Author: Reed, James
First published: N/A
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The CHAIRMAN (Mr. Ewart S . Andrews, Vice- President) said that seldom had the work described in a paper been so well illustrated as in this case by lantern slides. He suggested that speakers in the discussion might with advantage express their views as to the manner in which one could calculate the resistance to an anchor block such as was shown in the type B construction referred to in the paper, to which anchor block the large tension rods were attached.
It is well known that the loading of certain -materials produces not only an initial
and immediate strain, but also a further deformation which continues to increase with
t'ime, although the applied load is unaltered. Just as a block of pitch flows continuously under the action of a load which may be merely its own weight, so, in varying degrees of magnitude, is the phenomenon noticeable in other materials such as cement, concrete, stone and wood, when they are maintained under constant load.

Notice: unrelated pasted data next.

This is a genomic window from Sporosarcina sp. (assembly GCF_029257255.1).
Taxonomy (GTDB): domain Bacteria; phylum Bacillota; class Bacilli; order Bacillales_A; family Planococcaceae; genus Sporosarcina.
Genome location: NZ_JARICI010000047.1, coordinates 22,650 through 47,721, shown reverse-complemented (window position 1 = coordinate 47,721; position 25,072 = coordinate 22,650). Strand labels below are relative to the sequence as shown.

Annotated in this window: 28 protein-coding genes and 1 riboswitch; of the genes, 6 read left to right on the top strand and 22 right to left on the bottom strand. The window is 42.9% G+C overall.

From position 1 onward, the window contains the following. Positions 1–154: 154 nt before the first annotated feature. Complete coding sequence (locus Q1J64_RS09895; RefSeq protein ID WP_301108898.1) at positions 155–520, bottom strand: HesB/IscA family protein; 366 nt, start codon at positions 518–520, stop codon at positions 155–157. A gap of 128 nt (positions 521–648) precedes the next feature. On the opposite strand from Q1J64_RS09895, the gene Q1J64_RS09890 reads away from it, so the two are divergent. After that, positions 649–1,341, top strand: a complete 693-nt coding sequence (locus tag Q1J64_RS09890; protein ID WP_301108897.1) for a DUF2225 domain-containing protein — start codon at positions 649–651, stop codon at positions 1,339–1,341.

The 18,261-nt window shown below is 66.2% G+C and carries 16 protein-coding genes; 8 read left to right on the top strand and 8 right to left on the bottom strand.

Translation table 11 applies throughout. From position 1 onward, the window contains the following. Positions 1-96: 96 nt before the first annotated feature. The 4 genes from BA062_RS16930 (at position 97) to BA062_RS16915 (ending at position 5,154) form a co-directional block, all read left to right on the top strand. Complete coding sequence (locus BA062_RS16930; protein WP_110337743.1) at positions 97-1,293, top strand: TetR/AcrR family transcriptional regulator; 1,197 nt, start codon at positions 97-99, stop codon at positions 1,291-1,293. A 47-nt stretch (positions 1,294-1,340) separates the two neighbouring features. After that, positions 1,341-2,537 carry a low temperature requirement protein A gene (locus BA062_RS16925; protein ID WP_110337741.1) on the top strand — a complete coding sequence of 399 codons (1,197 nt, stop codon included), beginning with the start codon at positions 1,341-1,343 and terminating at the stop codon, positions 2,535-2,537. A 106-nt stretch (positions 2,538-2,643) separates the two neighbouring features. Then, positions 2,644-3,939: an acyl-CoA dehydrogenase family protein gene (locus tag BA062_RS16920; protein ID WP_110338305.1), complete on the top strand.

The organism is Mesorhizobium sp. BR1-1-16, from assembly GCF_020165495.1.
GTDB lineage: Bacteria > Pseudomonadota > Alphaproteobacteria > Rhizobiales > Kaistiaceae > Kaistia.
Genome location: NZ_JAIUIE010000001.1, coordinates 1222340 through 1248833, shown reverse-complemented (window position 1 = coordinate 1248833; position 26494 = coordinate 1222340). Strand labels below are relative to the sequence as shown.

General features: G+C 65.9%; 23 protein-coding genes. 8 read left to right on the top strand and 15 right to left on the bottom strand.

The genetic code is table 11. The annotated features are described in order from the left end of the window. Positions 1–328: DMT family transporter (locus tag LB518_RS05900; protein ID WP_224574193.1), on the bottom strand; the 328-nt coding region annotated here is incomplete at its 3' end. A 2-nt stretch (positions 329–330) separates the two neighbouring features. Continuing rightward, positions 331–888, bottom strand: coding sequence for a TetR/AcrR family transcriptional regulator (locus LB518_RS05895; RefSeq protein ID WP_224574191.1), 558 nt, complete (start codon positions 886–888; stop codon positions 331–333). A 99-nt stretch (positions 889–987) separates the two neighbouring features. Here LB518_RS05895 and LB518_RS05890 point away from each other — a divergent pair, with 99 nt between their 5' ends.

It is no exaggeration to say that the success of reinforced concrete as a structural material has depended very largely on the ability of concrete to adjust itself to stress conditions by means of creep. Scattered through the literature of reinforced concrete we find reference to this power of self -adjustment from the very early days of reinforced concrete construction, but it is only comparatively recently that the mechanism by which it operates has been investigated sufficiently to enable us to predict the progressive stress changes with some semblance of accuracy. It may well be suggested that this investigation, involving as it does all the factors producing progressive volume and length changes in concrete, has done more to extend our knowledge of the behaviour of reinforced concrete than anything else during the last decade. As a consequence, those who have studied these changes have learned to regard the assumptions we have to make in order to produce designs within a reasonable period from a new angle, and to realise that, although they serve reasonably well as a means to an end, they result in computed stresses that are, in general, very different from the actual stresses.